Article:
And then a main event which would take us on such a journey it would provide tears of another kind. From the first video to start the night showing a young Bryan Danielson fighting through the promotions to his debut on NXT to defeating The Miz for his first championship to an eventual fight for both relevancy and supremacy, Daniel Bryan has been a leading light.

He took down the boss, Triple H, in a brilliant opening match, perhaps the best opener we’ve seen at the big one, before, of course, a violent beat-down. Then we had the seeds sewn of an Evolution reformation as Batista and Orton destroyed Daniel through the announcers table. Then our hero was wheeled away in a neck brace.

The crowd cheered for him though. Willed him up and, maybe evoking the spirit of Mick Foley after being thrown off the cage, he got back up and took on all-comers. Triple H, Stephanie and Scott Armstrong all got theirs, Randy was kicked away and Big Dave tapped...and the bell rang on a new era.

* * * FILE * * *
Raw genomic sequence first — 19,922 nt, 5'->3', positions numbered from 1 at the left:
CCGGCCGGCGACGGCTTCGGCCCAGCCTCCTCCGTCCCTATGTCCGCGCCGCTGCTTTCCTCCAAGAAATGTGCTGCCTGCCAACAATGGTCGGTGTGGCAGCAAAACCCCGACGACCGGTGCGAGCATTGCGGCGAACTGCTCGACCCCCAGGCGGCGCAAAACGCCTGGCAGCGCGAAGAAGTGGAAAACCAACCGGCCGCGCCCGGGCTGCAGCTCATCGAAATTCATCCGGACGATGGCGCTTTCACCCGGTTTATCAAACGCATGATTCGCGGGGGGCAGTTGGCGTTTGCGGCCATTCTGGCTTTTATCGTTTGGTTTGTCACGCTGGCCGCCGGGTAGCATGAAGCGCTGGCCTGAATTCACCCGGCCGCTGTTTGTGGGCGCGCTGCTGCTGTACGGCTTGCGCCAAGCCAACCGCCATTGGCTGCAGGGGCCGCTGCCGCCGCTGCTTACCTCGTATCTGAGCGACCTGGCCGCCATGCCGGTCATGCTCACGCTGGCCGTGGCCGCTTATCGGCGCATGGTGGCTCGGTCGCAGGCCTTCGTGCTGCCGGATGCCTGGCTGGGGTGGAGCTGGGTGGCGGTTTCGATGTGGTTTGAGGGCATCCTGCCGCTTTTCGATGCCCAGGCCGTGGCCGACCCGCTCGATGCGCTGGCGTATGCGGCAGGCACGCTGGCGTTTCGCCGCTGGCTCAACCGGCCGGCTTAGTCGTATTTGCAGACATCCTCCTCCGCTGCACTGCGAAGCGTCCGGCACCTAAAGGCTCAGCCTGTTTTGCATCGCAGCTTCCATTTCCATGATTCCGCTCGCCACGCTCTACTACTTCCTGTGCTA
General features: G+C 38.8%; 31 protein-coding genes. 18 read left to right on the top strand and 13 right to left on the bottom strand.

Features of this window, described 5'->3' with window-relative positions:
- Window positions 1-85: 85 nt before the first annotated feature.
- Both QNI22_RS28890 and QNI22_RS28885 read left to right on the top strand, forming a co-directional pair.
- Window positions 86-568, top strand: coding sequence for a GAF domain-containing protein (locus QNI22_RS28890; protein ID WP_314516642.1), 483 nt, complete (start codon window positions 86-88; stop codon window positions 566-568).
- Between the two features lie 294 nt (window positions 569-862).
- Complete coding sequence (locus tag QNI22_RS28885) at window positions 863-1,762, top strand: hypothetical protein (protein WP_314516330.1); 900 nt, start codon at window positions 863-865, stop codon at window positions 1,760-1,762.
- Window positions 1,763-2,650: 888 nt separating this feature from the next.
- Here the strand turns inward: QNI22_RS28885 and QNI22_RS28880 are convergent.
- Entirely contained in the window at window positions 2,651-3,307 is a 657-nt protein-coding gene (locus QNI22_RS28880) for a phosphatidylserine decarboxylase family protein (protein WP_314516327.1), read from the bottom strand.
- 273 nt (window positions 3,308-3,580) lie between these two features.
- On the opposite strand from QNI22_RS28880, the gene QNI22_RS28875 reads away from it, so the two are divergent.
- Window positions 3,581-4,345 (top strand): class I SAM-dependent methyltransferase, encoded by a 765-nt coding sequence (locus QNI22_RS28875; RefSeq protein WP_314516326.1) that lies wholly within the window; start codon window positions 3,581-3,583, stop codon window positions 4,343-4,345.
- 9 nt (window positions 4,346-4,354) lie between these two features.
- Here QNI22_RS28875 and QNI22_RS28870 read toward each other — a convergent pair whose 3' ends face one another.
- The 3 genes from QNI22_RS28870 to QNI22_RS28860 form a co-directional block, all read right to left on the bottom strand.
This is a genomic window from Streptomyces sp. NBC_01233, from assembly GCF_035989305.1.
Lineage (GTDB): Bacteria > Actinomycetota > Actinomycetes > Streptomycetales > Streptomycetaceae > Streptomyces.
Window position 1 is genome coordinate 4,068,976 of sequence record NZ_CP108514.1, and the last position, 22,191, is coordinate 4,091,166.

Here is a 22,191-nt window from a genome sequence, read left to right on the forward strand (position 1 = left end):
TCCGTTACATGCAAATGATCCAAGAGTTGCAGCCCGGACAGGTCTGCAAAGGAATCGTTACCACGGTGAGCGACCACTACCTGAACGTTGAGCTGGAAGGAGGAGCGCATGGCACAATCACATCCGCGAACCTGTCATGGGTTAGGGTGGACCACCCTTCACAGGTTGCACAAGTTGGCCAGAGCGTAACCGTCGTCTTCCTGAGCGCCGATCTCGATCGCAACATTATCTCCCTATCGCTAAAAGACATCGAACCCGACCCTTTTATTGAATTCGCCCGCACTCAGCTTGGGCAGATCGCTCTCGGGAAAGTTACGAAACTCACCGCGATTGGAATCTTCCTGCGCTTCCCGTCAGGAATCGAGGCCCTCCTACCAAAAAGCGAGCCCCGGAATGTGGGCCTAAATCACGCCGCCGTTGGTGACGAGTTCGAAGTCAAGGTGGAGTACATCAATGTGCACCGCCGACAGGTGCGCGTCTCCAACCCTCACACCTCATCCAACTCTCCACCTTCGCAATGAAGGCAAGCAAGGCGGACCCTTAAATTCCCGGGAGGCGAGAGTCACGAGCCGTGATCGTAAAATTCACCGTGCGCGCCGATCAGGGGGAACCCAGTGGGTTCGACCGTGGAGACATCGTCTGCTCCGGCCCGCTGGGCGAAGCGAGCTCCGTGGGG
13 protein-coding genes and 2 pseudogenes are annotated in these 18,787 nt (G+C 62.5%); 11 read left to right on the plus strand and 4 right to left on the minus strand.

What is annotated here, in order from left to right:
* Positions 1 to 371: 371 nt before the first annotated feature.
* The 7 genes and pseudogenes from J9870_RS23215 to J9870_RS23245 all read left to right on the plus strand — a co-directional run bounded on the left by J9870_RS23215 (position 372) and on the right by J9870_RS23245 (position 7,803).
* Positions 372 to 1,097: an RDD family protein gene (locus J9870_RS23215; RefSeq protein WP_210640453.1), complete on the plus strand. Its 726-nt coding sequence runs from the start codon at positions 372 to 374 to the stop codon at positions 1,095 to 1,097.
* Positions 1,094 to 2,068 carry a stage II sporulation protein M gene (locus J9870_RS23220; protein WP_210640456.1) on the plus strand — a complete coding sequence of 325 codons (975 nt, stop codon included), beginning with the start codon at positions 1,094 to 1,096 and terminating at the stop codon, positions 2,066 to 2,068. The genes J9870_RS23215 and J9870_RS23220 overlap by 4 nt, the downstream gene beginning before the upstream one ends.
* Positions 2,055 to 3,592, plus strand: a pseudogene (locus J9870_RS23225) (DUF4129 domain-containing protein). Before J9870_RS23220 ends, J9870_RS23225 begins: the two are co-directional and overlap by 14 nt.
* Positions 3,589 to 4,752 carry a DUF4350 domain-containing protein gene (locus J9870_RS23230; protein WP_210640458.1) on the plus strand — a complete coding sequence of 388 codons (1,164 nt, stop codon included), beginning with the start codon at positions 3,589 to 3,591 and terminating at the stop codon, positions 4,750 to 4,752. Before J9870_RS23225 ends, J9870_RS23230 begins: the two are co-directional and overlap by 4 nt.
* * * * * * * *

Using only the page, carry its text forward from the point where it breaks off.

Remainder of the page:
Only moments before, the crowd was lost as the old era had crashed down around them but now, now, a new one had begun right before their eyes. The ticker-tape fell, the crowd chanted ‘Yes!’ louder than ever before and there was that one brief shot of Daniel as he sat kneeling in the ring, a brief moment alone amongst 75,000 people, as he cried. Then he got right back up because, well, that’s what Daniel Bryan does.